Special Rapporteur Delivers Video Address on Human Rights Situation in Bahrain for UK House of Commons Hearing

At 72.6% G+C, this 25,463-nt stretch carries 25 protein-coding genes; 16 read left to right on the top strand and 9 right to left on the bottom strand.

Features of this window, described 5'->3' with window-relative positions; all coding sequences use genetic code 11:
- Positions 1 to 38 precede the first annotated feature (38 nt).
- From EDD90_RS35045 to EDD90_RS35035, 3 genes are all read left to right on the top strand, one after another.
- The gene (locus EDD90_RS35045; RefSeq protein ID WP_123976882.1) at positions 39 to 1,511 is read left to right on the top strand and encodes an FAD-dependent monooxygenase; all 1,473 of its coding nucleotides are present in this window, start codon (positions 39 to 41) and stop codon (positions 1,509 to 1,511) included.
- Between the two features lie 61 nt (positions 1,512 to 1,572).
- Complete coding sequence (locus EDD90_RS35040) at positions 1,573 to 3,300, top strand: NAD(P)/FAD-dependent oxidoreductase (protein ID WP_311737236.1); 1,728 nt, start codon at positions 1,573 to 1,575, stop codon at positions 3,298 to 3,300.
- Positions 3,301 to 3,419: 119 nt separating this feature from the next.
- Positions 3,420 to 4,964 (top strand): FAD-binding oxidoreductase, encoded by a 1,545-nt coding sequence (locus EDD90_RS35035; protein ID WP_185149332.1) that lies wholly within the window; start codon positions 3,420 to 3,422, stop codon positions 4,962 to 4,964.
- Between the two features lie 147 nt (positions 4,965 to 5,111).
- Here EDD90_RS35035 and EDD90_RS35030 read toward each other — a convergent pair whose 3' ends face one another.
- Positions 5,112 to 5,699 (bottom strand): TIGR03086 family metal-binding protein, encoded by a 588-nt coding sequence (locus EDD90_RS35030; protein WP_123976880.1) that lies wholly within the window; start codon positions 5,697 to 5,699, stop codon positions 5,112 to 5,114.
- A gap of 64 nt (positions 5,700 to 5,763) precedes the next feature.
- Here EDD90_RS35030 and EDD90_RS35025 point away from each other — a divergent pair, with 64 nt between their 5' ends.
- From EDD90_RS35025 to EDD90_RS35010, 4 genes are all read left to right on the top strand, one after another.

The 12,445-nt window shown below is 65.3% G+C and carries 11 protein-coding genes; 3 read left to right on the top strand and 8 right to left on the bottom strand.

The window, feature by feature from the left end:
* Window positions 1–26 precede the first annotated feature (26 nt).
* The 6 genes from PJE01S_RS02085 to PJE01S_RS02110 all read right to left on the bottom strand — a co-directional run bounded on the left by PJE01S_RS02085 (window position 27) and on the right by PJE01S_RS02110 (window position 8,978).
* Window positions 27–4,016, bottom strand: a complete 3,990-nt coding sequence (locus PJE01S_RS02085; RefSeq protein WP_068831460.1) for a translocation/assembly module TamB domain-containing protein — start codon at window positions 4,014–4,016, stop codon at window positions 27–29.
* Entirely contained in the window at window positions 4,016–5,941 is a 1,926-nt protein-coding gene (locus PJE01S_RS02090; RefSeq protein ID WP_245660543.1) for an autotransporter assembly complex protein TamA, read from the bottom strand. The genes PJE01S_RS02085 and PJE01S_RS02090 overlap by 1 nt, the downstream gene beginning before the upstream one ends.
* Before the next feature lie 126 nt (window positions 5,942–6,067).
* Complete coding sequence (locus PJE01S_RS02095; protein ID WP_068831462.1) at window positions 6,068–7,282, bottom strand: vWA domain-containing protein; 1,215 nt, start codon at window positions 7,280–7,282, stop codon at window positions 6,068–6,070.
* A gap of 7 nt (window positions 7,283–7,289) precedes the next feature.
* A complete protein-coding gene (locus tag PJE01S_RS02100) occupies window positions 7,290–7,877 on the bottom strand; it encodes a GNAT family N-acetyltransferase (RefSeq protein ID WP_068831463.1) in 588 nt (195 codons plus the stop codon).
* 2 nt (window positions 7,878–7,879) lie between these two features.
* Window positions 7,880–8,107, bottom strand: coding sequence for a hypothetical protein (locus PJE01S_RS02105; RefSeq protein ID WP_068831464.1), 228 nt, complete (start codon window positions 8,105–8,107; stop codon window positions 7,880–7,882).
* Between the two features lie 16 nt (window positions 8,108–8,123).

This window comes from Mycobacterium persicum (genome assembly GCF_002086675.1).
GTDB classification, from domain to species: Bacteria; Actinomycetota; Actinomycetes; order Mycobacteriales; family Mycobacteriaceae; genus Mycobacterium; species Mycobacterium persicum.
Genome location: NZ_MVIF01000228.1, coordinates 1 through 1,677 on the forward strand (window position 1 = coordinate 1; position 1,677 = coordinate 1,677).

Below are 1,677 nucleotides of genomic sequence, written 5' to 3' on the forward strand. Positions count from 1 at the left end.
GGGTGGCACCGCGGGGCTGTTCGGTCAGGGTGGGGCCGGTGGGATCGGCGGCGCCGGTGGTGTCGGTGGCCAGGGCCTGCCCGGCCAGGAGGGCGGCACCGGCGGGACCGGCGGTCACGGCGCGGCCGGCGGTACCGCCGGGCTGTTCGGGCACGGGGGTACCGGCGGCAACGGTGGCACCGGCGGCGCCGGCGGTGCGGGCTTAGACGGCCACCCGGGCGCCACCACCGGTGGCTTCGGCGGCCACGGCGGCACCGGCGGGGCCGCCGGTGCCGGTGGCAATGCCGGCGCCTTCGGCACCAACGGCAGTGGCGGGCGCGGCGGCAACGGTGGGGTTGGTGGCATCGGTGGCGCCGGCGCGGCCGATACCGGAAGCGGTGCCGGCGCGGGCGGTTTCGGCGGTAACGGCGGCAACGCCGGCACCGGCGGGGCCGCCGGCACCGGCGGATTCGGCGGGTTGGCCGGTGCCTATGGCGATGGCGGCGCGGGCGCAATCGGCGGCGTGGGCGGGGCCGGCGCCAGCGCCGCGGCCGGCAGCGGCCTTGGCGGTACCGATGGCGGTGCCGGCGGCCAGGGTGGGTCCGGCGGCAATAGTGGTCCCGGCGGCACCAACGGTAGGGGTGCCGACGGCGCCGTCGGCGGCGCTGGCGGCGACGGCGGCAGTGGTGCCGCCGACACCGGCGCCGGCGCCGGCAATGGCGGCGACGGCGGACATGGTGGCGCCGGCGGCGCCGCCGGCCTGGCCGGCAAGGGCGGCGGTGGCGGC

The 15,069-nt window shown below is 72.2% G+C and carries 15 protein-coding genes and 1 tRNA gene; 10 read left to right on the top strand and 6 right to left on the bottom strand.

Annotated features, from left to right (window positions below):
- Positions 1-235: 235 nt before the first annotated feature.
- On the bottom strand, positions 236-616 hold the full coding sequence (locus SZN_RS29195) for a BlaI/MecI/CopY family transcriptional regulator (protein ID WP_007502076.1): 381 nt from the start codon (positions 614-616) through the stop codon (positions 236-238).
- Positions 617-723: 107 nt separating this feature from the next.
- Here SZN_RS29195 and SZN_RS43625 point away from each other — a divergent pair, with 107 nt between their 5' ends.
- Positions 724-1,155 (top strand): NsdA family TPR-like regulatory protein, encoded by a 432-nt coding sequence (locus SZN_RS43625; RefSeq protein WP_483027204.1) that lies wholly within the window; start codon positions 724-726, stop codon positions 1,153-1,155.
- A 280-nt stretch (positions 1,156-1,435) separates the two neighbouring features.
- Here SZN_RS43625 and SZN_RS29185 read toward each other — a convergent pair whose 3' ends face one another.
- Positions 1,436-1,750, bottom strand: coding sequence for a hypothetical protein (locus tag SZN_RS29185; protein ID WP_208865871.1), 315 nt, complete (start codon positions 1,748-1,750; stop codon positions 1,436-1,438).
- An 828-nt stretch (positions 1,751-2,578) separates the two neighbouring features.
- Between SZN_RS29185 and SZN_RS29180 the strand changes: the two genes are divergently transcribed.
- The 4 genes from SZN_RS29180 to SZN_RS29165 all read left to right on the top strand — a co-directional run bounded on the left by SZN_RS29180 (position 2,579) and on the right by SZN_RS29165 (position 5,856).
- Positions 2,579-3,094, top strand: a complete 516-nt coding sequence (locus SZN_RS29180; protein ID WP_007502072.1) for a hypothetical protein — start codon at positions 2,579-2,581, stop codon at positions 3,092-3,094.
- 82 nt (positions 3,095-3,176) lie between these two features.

June 27, 2014 – Special Rapporteur on Torture Juan E. Méndez delivered a video address on human rights in Bahrain during a hearing held at the UK House of Commons on June 26. The Special Rapporteur explained that the human rights situation in Bahrain continues to be of grave concern to UN Special Procedures mandate holders, citing in particular the harsh clampdown on human rights defenders and excessive use of force against protesters in the country. The Special Rapporteur noted that his mandate receives regular allegations of torture and ill-treatment of detainees and of denial of medical treatment in places of detention, in contravention of international law. He further expressed concern about Bahrain’s non-fulfillment of the obligation to investigate, prosecute, and punish allegations of torture and ill-treatment, and the non-implementation of the recommendations made by the Bahrain Independent Commission of Inquiry. The Special Rapporteur also reiterated that the decision to cancel his intended visit to Bahrain was taken unilaterally by the Government and that he has not reneged on his intention to visit. He elaborated that his repeated requests to reschedule the visit have been unanswered by the Government. To watch the video address in full, please visit this link.